I consider myself sort of a "Dynamic" DM. Meaning, when I write an adventure for my players, I have an outline and maps ready and then I "Go with the flow". I will have certain encounters prepared, like BBEG's etc, but the rest is free form and I try to judge how the flow of the game is going and how battered the characters are.
But even before I became that type of DM, I don't really remember wandering monsters stumbling on the party. I would always look at the table in the module, but I would inevitably skip right past it when we were actually playing the adventure. I'm not sure if I was too engrossed in what was in the next room or if I just forgot, but I never had random encounters. And to be honest, I don't think the players ever knew the difference.
Of course, there was always the ominous dice shake when the party was bedding down for the night, but I'm not even sure I ever had them encounter anything then either. I would just roll dice to keep them on their toes.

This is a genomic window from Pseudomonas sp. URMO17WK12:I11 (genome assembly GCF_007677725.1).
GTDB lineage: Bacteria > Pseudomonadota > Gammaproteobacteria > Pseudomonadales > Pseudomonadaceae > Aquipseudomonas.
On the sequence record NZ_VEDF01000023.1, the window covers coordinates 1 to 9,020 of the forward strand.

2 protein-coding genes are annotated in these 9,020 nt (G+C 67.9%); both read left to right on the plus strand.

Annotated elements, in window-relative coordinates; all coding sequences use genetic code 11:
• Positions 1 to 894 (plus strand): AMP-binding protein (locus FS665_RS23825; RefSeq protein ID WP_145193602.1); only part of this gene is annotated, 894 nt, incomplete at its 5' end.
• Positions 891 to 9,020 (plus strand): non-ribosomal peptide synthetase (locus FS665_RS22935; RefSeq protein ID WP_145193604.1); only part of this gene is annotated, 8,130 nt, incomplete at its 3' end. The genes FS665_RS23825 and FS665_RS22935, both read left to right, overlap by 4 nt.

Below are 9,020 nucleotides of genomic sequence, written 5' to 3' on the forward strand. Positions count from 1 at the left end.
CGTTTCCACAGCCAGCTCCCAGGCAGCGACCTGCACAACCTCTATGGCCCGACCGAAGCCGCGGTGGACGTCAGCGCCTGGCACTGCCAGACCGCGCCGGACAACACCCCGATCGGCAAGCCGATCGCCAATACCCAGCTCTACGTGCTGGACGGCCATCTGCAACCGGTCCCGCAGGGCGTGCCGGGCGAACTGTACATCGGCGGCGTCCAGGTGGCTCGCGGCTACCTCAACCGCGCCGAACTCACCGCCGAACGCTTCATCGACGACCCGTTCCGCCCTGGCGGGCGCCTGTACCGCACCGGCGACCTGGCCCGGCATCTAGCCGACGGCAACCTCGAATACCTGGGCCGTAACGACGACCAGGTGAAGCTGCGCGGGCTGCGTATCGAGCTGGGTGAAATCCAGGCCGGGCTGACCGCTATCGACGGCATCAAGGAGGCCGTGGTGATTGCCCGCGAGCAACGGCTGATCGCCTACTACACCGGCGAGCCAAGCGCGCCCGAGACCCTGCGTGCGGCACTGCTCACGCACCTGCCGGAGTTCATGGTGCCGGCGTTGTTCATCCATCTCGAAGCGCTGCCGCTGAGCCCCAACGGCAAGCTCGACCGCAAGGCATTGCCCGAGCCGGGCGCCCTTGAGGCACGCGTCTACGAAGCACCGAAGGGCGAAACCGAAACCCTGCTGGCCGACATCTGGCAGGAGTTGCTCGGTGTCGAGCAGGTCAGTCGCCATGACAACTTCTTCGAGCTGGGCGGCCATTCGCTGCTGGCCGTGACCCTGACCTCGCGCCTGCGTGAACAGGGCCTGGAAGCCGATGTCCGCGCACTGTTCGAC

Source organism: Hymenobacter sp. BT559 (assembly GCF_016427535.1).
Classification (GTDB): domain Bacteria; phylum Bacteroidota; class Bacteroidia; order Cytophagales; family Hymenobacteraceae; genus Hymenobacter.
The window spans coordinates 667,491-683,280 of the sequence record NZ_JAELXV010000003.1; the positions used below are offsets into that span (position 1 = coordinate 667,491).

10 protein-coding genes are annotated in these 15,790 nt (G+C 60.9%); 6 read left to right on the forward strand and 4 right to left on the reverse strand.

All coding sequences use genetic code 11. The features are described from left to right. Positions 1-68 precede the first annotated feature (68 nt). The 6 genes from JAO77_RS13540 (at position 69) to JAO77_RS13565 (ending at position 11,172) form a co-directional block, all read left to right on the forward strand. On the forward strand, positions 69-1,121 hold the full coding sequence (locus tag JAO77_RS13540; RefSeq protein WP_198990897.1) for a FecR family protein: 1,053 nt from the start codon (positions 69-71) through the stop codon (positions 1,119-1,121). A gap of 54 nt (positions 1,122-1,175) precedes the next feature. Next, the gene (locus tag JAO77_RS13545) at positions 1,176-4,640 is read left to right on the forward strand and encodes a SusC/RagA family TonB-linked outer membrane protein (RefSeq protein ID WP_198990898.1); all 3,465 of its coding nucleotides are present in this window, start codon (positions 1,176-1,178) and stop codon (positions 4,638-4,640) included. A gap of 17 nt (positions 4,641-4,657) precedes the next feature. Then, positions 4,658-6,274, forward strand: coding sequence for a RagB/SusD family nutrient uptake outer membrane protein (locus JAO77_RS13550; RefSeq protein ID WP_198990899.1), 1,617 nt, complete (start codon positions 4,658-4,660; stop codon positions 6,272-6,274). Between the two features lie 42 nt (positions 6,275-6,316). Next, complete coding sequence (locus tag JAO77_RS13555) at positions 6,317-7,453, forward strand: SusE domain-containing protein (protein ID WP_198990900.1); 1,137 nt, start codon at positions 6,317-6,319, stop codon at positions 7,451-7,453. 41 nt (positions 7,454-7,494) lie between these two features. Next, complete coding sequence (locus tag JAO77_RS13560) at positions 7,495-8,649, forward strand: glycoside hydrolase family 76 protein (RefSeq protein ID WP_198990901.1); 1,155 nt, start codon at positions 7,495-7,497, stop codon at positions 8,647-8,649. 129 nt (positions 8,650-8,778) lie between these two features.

Do random encounters and wandering monsters add to the spontaneity of an adventure, or is it just a reason to cause a wee more damage? Am I missing half the fun by not having a group of orcs stumble on the party in the middle of the hallways rather than just having them sitting around a table gambling in the next room?
Now that I think about it, hallways always seemed to be sort of a "safe" zone for the party to plan their next action. A place to listen at doors and then decide how they were going to slaughter the rooms inhabitants. Heck, hallways are where you put traps, not random monsters. Maybe I have been missing something all these years. I need to rethink my whole DMing strategy.
Each door along the 10' wide hallway will be conspicuously labeled with the appropriate room number and what the mind flayer professor is teaching within. And believe me, this will be one dungeon where you don't wanna wind up in detention.